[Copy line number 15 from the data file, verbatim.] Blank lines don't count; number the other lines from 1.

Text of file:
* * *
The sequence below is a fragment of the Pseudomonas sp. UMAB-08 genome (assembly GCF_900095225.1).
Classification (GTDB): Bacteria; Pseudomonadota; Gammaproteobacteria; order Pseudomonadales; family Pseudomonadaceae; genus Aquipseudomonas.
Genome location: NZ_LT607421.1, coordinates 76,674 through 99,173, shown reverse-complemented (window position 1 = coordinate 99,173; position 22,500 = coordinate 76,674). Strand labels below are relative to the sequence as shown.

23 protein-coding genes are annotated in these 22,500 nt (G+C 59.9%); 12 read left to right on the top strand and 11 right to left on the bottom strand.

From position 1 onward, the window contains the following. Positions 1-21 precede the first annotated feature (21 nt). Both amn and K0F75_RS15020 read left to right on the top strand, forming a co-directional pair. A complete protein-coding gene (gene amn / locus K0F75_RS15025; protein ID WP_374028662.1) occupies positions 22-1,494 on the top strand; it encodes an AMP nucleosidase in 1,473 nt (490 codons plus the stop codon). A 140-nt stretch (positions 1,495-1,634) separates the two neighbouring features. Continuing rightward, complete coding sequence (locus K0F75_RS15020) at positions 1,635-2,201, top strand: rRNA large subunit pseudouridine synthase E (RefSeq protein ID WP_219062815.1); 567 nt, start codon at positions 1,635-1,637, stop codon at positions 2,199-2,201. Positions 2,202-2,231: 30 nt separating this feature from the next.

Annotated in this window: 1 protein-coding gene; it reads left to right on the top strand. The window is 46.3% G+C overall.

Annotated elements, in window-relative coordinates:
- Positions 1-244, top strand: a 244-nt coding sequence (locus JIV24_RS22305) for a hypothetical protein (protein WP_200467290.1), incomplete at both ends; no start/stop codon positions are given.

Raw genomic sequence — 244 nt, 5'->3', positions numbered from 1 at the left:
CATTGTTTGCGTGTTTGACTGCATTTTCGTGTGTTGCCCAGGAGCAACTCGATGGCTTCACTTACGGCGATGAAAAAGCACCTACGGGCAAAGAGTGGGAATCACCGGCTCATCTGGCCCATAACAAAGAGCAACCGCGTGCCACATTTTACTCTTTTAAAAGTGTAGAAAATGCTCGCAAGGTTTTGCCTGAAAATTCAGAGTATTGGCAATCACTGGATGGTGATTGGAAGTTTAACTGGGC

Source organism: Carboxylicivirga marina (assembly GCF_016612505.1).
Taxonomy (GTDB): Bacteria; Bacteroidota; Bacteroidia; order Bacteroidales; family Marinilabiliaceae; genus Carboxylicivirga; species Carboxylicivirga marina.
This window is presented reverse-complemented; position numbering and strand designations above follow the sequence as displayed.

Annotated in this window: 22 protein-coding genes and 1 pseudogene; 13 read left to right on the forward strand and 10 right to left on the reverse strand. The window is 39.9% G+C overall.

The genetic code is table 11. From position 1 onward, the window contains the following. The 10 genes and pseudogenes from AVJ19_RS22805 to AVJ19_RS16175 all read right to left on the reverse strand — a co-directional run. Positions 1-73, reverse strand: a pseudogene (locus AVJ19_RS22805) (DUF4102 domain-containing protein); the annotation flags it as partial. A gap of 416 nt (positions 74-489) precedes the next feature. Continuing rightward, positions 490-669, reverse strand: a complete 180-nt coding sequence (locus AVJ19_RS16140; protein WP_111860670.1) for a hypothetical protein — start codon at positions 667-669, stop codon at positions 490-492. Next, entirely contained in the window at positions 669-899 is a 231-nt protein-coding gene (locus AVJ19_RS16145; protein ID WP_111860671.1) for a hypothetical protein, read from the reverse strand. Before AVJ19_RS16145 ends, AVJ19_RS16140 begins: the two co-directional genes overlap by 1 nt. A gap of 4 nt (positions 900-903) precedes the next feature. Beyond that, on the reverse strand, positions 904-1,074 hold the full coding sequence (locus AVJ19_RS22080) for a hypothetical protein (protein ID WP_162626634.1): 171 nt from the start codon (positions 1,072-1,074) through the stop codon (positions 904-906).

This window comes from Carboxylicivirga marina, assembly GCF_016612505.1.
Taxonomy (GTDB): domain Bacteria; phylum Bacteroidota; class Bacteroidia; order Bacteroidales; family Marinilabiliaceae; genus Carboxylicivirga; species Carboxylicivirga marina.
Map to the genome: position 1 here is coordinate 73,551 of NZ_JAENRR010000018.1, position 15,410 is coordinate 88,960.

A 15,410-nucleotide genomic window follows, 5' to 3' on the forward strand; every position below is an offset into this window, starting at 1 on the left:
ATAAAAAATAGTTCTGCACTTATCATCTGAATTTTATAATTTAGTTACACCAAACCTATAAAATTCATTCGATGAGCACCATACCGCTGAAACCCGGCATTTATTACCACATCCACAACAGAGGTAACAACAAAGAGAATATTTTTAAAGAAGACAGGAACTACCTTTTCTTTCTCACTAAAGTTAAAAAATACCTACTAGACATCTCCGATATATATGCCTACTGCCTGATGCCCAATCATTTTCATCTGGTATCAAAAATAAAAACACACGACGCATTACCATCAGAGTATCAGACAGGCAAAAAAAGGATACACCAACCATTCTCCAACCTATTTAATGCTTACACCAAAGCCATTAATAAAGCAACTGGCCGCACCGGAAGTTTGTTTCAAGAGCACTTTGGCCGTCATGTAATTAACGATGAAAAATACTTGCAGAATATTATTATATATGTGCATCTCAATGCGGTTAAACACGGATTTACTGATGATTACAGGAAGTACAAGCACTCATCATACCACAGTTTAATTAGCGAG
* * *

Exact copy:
The genetic code is table 11. From position 1 onward, the window contains the following. The 10 genes and pseudogenes from AVJ19_RS22805 to AVJ19_RS16175 all read right to left on the reverse strand — a co-directional run. Positions 1-73, reverse strand: a pseudogene (locus AVJ19_RS22805) (DUF4102 domain-containing protein); the annotation flags it as partial. A gap of 416 nt (positions 74-489) precedes the next feature. Continuing rightward, positions 490-669, reverse strand: a complete 180-nt coding sequence (locus AVJ19_RS16140; protein WP_111860670.1) for a hypothetical protein — start codon at positions 667-669, stop codon at positions 490-492. Next, entirely contained in the window at positions 669-899 is a 231-nt protein-coding gene (locus AVJ19_RS16145; protein ID WP_111860671.1) for a hypothetical protein, read from the reverse strand. Before AVJ19_RS16145 ends, AVJ19_RS16140 begins: the two co-directional genes overlap by 1 nt. A gap of 4 nt (positions 900-903) precedes the next feature. Beyond that, on the reverse strand, positions 904-1,074 hold the full coding sequence (locus AVJ19_RS22080) for a hypothetical protein (protein ID WP_162626634.1): 171 nt from the start codon (positions 1,072-1,074) through the stop codon (positions 904-906).